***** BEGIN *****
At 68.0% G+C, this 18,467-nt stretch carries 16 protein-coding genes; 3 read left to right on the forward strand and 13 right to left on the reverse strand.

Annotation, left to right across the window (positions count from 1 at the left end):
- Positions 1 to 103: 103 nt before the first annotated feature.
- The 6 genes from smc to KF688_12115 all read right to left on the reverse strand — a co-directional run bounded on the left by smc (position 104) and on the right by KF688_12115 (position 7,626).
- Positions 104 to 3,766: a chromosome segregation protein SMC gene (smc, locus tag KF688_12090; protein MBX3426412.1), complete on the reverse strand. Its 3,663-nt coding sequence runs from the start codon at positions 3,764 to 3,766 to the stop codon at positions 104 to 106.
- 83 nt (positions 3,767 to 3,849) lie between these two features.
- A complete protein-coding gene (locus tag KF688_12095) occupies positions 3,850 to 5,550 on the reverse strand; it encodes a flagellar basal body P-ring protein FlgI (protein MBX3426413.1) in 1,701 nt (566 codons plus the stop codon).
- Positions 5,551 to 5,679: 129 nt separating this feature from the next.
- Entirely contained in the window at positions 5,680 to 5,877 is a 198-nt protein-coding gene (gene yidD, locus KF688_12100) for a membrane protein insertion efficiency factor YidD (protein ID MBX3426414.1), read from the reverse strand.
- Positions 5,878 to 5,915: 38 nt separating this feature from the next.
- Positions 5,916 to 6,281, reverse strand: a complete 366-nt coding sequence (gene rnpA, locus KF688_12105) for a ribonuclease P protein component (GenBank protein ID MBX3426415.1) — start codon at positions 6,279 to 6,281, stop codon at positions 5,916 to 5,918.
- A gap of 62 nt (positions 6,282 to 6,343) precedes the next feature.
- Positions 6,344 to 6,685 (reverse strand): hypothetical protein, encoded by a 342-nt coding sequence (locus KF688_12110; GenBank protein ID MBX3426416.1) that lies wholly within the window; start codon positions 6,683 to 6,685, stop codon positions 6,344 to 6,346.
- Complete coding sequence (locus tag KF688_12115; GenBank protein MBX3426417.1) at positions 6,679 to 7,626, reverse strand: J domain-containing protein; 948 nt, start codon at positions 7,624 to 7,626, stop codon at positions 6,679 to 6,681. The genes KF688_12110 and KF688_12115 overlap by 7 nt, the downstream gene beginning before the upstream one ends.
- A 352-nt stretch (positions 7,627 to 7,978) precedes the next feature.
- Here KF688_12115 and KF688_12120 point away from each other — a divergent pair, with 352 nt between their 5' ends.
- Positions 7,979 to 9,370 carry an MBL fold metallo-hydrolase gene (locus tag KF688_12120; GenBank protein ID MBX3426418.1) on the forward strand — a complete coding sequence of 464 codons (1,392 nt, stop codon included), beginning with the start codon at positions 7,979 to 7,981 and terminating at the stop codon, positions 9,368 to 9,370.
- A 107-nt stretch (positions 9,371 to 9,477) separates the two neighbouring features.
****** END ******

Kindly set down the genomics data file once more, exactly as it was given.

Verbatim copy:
At 68.0% G+C, this 18,467-nt stretch carries 16 protein-coding genes; 3 read left to right on the forward strand and 13 right to left on the reverse strand.

Annotation, left to right across the window (positions count from 1 at the left end):
- Positions 1 to 103: 103 nt before the first annotated feature.
- The 6 genes from smc to KF688_12115 all read right to left on the reverse strand — a co-directional run bounded on the left by smc (position 104) and on the right by KF688_12115 (position 7,626).
- Positions 104 to 3,766: a chromosome segregation protein SMC gene (smc, locus tag KF688_12090; protein MBX3426412.1), complete on the reverse strand. Its 3,663-nt coding sequence runs from the start codon at positions 3,764 to 3,766 to the stop codon at positions 104 to 106.
- 83 nt (positions 3,767 to 3,849) lie between these two features.
- A complete protein-coding gene (locus tag KF688_12095) occupies positions 3,850 to 5,550 on the reverse strand; it encodes a flagellar basal body P-ring protein FlgI (protein MBX3426413.1) in 1,701 nt (566 codons plus the stop codon).
- Positions 5,551 to 5,679: 129 nt separating this feature from the next.
- Entirely contained in the window at positions 5,680 to 5,877 is a 198-nt protein-coding gene (gene yidD, locus KF688_12100) for a membrane protein insertion efficiency factor YidD (protein ID MBX3426414.1), read from the reverse strand.
- Positions 5,878 to 5,915: 38 nt separating this feature from the next.
- Positions 5,916 to 6,281, reverse strand: a complete 366-nt coding sequence (gene rnpA, locus KF688_12105) for a ribonuclease P protein component (GenBank protein ID MBX3426415.1) — start codon at positions 6,279 to 6,281, stop codon at positions 5,916 to 5,918.
- A gap of 62 nt (positions 6,282 to 6,343) precedes the next feature.
- Positions 6,344 to 6,685 (reverse strand): hypothetical protein, encoded by a 342-nt coding sequence (locus KF688_12110; GenBank protein ID MBX3426416.1) that lies wholly within the window; start codon positions 6,683 to 6,685, stop codon positions 6,344 to 6,346.
- Complete coding sequence (locus tag KF688_12115; GenBank protein MBX3426417.1) at positions 6,679 to 7,626, reverse strand: J domain-containing protein; 948 nt, start codon at positions 7,624 to 7,626, stop codon at positions 6,679 to 6,681. The genes KF688_12110 and KF688_12115 overlap by 7 nt, the downstream gene beginning before the upstream one ends.
- A 352-nt stretch (positions 7,627 to 7,978) precedes the next feature.
- Here KF688_12115 and KF688_12120 point away from each other — a divergent pair, with 352 nt between their 5' ends.
- Positions 7,979 to 9,370 carry an MBL fold metallo-hydrolase gene (locus tag KF688_12120; GenBank protein ID MBX3426418.1) on the forward strand — a complete coding sequence of 464 codons (1,392 nt, stop codon included), beginning with the start codon at positions 7,979 to 7,981 and terminating at the stop codon, positions 9,368 to 9,370.
- A 107-nt stretch (positions 9,371 to 9,477) separates the two neighbouring features.